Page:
2020 has been a year of both dark clouds and silver linings, with a wealth of lessons to be learnt regardless of your default view.
We saw easy tasks become as difficult as President Ramaphosa found putting on a mask. Worse still, there remained things that were never easy to do in the first place. These graduated to mission impossible, except very few of us can lay claim to the innate agility of an Ethan Hunt in a life-threatening situation.
But being agile in thought and practice was what we needed to survive a minefield of a year like 2020.
NOT FOR THE FAINT OF HEART
Shooting a TV commercial can be a fulfilling experience. The process from brief to persuasive moving picture is often stressful but worth the effort, especially when the client’s customers are motivated to keep bringing in business.
However, this doesn’t mean that shooting a TVC is easy. In fact, creating a commercial video of any kind is a profound challenge. You have to keep track of all the moving parts and sustain a delicate balancing act of creative mastery that makes business sense.
After all, the client’s audience wants to see something interesting when they’re being interrupted during Uzalo or Isibaya. Better still, the client wants to see positive results in their sales reports after investing pretty pennies to get their message out.
It was always going to be an uphill battle to produce four TV commercials during lockdown, but that was what our client, Pres Les, needed to remind its audience of their role in society as pillars of women empowerment.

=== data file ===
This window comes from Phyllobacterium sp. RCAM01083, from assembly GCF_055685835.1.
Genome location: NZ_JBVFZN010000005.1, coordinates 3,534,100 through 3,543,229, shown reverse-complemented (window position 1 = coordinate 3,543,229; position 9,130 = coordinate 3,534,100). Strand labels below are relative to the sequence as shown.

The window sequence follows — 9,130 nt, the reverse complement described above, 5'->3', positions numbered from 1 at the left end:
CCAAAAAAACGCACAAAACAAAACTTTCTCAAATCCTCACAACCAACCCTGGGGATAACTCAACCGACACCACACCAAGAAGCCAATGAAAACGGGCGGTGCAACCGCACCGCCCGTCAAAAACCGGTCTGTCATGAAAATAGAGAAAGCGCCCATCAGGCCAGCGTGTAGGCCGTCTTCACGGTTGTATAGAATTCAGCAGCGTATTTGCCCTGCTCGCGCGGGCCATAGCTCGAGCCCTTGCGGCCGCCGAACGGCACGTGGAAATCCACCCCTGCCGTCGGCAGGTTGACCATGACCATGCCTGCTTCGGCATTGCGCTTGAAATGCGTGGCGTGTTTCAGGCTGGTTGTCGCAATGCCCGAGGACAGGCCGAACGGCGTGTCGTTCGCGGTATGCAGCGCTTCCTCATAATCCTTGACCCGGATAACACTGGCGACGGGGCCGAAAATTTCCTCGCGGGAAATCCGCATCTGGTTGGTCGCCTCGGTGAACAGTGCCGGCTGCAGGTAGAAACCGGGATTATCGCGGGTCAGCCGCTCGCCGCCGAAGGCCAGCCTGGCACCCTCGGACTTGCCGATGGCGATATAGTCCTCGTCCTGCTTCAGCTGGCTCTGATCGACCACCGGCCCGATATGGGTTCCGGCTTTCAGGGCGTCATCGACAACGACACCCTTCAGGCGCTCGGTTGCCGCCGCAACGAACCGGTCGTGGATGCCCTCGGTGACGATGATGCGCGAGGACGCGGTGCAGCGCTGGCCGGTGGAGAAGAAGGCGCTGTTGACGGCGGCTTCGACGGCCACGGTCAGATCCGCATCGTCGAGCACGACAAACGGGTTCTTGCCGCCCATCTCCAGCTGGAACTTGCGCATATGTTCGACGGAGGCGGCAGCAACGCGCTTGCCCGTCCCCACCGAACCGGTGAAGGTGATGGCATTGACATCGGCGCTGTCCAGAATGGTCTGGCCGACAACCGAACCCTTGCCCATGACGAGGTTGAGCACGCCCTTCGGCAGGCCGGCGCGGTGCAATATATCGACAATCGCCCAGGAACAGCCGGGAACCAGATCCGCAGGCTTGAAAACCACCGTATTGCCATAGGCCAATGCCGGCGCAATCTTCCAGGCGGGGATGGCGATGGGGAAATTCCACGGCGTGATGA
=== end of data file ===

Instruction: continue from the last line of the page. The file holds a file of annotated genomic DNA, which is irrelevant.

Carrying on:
STAGE-FRIGHT FROM HOME
Portia, our lead character, sits on the well-draped bed. Visible frustration grips her youthful face as the director tells her that we’ll need another take. Portia has to try for the umpteenth time to convey the message.
They’re shooting in a humid room at a house somewhere in La Lucia, north of Durban. Space is at a premium, but the house is versatile enough for the ad’s four different settings and it came with an in-house dog, Willy.
As cosy as the spot was, it came with its constraints. We had to create four different sets in the same location to do all the videos and the stills. Trying to communicate four visually dynamic, stylish and appealing stories is a big ask.
Worse still, were the coronavirus restrictions we had to contend with. This led to the shoot being done by a rudimentary crew and limits as to how many people could be in a room at any given time.
NO ANIMALS WERE HARMED IN THE MAKING OF THESE ADS…
But a couple of pathogens probably were.
We observed all necessary safety precautions to prevent the spread of COVID-19 and we are thankful that nobody on the production team was diagnosed with the illness during the shoot or immediately after production.
In hindsight, having the inescapable smell of sanitiser in the air throughout the shoot worked out for the better and this was by design.
We appointed a CSO (COVID Safety Officer), who marshalled the set, overseeing the crew and casts’ safety by reminding everyone to maintain social distance and keeping us well-doused in sanitiser between takes and breaks. Our CSO also made sure that the CVS (COVID Venue Sanitiser) kept the surroundings virus-free for our safety.
DON’T FORGET YOUR MASK!
Masks presented real difficulty when it came to communication on set. They limited the clear exchange of input from the directors and made shooting last longer than it otherwise might have. Nonetheless, everyone made it a point to keep them on to protect the talent who couldn’t.
BIG STORIES, BIG PRESSURE
After a mini-break and chat with Shaun, Portia comes back re-energised and happy to try again. Shaun was enlisted in pre-production to run the talent through how they could best approach the script. He joined us on-set to give live pointers between takes and keep everyone calm when frustration threatened to get the better of us.